Beatles photos raise �1300 at auction
Two cherished photos of The Beatles, put up for auction by a local man, have raised �1,300 for leukaemia research. The pictures belonged to Harry Bartlett of Rickinghall and were sent by the 'fab four' to his daughter Ann who died from the illness in the 1960s at the age of 16.
Two cherished photos of The Beatles, put up for auction by a local man, have raised �1,300 for leukaemia research.
The pictures belonged to Harry Bartlett of Rickinghall and were sent by the 'fab four' to his daughter Ann who died from the illness in the 1960s at the age of 16.
Ann was mad on The Beatles, and experts at the auction house think that lead guitarist George Harrison forged the autographs of his band mates on the group photo to make her dreams come true.
He also wrote a personal message to Ann on a photograph of himself, to say he hoped she would be out of hospital soon, signing it 'Love from George Harrison', with three kisses.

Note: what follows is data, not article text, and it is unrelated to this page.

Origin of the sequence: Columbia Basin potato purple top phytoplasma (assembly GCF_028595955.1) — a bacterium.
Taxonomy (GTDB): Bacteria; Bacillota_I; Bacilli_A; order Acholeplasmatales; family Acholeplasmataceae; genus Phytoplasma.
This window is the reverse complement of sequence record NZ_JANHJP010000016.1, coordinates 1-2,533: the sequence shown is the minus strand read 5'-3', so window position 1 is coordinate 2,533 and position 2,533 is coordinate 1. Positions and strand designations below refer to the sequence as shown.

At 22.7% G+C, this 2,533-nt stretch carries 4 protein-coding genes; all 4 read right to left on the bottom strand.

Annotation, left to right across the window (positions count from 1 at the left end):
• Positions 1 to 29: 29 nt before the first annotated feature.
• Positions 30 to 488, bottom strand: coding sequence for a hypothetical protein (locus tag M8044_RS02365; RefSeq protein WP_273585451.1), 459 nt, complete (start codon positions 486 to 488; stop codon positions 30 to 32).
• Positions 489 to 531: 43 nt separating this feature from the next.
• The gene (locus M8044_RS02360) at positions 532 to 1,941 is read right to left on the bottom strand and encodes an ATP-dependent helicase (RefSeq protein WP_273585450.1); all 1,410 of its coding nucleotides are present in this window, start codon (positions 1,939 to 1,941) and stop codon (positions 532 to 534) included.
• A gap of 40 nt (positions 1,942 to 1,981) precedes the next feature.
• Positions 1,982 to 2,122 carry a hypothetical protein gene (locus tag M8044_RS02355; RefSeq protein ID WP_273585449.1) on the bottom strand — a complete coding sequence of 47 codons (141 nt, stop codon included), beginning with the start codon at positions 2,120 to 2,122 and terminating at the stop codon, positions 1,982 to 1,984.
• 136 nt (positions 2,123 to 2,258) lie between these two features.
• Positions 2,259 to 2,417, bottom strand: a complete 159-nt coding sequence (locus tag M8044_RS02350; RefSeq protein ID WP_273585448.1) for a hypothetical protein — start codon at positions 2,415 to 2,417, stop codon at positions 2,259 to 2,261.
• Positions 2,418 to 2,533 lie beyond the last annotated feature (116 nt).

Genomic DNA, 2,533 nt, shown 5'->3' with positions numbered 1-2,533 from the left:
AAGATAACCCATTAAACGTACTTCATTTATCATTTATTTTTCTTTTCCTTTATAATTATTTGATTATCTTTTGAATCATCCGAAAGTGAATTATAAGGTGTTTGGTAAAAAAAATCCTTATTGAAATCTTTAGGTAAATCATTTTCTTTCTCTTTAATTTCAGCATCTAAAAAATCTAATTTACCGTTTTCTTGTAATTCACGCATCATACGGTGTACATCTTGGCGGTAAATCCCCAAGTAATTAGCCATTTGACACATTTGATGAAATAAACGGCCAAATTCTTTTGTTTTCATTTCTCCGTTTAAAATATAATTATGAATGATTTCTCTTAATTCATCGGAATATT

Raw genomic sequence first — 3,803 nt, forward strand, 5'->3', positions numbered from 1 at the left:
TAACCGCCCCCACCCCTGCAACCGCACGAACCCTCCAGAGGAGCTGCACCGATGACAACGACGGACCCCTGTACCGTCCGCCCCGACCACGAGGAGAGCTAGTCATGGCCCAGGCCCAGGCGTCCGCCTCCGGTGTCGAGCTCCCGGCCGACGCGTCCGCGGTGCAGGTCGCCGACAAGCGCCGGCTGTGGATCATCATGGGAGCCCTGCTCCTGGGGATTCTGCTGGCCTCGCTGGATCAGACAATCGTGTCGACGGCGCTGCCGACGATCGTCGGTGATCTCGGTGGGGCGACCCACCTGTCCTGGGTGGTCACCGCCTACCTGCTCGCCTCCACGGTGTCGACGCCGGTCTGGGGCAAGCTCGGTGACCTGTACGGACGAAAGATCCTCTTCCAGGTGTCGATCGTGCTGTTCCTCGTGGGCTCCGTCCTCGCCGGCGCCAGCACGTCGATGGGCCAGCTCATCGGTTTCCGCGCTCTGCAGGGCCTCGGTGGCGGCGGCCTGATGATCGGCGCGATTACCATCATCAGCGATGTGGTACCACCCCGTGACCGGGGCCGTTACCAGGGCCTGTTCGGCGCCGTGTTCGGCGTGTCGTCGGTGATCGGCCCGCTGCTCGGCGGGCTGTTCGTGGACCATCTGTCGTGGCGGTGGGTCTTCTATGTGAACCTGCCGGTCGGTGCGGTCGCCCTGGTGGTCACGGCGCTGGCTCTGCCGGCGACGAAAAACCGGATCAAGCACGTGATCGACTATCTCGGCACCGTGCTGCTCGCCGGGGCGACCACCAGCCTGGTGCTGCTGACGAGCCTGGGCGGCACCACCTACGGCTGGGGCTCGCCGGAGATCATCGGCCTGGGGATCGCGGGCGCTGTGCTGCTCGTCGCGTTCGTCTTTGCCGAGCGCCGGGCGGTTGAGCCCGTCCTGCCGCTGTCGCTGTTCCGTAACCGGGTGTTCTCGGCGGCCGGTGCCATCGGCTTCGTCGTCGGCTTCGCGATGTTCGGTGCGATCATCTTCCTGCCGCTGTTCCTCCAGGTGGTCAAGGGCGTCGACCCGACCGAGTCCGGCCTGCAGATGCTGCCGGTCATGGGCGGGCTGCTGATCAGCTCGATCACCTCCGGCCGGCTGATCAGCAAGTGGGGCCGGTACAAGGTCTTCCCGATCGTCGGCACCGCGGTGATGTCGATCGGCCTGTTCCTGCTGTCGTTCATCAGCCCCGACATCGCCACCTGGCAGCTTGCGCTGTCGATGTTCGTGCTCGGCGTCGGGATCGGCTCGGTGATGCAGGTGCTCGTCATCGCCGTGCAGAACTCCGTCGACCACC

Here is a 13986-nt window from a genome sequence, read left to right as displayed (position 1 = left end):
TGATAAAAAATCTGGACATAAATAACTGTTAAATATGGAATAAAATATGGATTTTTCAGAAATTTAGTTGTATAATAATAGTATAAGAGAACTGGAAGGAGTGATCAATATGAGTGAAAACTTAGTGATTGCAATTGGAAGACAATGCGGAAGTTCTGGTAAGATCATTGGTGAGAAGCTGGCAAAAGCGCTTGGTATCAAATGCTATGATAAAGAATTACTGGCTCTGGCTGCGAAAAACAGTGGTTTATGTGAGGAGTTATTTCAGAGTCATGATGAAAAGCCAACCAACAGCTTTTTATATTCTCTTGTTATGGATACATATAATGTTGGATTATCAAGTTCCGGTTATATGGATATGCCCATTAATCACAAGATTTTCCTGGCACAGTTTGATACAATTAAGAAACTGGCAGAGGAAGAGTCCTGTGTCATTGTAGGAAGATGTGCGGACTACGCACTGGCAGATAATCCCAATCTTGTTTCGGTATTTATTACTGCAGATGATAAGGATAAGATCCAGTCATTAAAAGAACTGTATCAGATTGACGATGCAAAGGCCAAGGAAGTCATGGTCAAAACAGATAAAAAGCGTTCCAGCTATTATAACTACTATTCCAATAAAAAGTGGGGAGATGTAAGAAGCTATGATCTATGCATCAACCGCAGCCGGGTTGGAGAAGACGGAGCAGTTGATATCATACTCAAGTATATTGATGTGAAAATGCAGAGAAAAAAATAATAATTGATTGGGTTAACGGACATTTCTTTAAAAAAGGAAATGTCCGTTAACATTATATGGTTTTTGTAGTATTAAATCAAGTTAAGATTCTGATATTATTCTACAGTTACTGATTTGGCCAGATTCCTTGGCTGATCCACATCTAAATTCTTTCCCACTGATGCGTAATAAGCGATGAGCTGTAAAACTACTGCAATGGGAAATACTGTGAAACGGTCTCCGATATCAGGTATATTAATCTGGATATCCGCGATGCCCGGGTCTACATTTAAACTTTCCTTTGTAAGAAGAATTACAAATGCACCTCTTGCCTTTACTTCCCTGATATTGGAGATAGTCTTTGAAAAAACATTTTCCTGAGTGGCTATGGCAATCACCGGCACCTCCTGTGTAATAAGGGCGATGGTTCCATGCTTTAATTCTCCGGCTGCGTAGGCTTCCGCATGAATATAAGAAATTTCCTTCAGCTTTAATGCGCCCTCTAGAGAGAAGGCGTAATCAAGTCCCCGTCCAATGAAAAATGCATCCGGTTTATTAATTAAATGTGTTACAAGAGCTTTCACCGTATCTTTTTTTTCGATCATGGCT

You may also want to watch:
Mr Bartlett said he decided to sell the cherished photographs after learning that his solicitor Colin Wright, who lost his own daughter Suzie to leukaemia, was raising money for research into the disease at the UEA. They were auctioned at Aylsham on Friday.
Andrew Bullock, of auctioneer's Keys, said: 'The lot made �1,300 and has gone to specialist dealers as I thought it would. I think everyone will be pleased, it is a more than worthy cause.'
- 1 Fifteen flood alerts in place amid 'stay indoors' warning
- 2 Timeline: When should you receive the coronavirus vaccine?
- 3 'We're very anxious at the moment': Co-Op staff on public abuse
- 4 Revenue tops £710m at specialist tech company
- 5 'Stay indoors' warning amid flooding fears for Norfolk roads
- 6 Man who drove 128 miles for fish and chips among latest Covid fines
- 7 Covid cases fall in every area of Norfolk for first time since June
- 8 Flooding fears recede in Norfolk but wind warning issued
- 9 Report into Norfolk Christmas floods could take six months
- 10 Seven lockdown rules that could change
Mr Wright, whose practice is in Attleborough, said: 'I think it is fantastic that Harry, at his age, should try and do something for the benefit of leukaemia research. He is trading a memory so that someone else might survive leukaemia when my daughter and his daughter did not.'